After the Adirondacks, we headed back to NJ for another slightly longer stay with family.  More visiting, more meals with family, more time with sweet cousins.  A trip to our favorite farm.  Make that farms.  Howell Living History Farm is a special place.  Mike and his siblings spent quite a lot of time there as kids and we started bringing Claire there when she was about 1 and a half or so.  It's where we get her bonnets (even though we recently found out we can order the same mass-produced ones on Amazon).  It's where Mike's parents get their honey and maple syrup.  We've been to fiddle contests there and gone on hay rides and steam-engine pulled tractor rides.  We've helped to harvest corn and watched the draft horses plow the fields.  I take lots of photos whenever we're there.  Often the same photos.  Red barns.  Slanted windows.  Buckets.  Piles of grain.  Sheep.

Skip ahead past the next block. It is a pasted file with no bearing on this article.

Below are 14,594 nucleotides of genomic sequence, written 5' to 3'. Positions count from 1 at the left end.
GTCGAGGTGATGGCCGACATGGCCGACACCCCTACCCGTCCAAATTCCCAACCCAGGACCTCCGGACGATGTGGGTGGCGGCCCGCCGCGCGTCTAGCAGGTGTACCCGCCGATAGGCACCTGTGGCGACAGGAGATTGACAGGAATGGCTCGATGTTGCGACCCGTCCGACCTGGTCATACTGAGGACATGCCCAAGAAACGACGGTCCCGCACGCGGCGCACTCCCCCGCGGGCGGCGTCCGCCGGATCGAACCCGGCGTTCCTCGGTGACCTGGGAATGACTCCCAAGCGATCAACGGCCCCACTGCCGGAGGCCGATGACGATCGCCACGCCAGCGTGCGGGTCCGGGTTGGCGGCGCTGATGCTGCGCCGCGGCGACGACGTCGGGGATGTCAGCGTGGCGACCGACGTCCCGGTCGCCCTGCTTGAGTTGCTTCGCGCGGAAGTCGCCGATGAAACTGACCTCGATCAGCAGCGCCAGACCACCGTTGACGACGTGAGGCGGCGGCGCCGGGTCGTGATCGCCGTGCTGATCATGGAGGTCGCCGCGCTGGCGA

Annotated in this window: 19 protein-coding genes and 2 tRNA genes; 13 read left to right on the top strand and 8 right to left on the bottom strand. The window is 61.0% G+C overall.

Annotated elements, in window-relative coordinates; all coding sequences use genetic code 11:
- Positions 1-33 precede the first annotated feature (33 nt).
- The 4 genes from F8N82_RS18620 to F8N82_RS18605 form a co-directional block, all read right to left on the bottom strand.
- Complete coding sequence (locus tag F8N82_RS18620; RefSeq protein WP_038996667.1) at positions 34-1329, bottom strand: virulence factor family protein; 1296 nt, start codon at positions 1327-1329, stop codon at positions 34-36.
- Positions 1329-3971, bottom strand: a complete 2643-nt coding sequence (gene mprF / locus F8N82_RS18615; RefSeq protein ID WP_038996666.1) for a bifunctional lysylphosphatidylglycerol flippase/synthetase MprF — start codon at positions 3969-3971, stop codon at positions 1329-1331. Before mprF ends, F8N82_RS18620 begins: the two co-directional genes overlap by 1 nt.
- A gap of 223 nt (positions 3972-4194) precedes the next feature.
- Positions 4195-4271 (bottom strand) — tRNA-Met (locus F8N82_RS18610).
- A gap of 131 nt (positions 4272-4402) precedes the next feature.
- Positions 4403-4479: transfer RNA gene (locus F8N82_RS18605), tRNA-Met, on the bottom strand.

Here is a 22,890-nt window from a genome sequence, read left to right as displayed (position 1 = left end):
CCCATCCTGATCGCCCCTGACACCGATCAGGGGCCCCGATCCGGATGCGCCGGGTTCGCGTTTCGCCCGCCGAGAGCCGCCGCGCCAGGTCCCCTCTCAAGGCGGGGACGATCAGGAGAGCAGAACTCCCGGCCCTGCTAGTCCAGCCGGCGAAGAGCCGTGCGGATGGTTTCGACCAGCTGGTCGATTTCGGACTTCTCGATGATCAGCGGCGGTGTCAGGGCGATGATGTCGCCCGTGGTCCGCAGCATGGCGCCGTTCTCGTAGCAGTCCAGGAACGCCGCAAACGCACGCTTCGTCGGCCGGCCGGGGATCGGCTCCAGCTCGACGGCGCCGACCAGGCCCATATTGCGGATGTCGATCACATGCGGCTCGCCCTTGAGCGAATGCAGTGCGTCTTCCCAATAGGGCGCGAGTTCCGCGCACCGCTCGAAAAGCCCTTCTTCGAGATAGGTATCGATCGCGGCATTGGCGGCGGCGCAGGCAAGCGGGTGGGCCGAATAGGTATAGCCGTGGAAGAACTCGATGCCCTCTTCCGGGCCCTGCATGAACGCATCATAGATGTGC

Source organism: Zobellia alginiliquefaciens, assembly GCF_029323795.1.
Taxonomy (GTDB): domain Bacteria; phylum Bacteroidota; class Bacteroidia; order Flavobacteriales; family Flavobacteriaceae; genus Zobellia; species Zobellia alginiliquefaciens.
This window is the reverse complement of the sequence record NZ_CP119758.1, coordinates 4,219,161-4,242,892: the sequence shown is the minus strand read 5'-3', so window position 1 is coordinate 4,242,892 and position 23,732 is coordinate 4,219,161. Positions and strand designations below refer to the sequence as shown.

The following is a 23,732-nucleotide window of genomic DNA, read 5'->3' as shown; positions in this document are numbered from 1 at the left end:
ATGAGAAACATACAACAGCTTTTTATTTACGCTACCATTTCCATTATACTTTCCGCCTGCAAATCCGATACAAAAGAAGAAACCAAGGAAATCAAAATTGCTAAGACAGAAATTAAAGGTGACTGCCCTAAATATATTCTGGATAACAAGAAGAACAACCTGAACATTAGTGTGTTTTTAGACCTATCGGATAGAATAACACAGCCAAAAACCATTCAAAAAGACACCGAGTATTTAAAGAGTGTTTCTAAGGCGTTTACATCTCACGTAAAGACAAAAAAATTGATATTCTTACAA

After our visit to Howell Farm, we rested for a bit.  Read lazily around the house and such.  But later on it was back out to another favorite jersey farm.  Chickadee Creek Farm, which is run by a dear friend who is essentially, basically, our sister in law.  She has an amazing thing going.  A large market CSA with 400+ shareholders, a big berry, flower, tomato, etc. U-pick operation just for members (where we went to pick berries, berries, berries!), and a smattering of other projects.  She was recognized last year as the National Outstanding Young Farmer of the year.  As in for the whole country.  She's kind of awesome.  We picked lots and lots of her berries.




And then the next day we drove home.  Eating some berries along the way.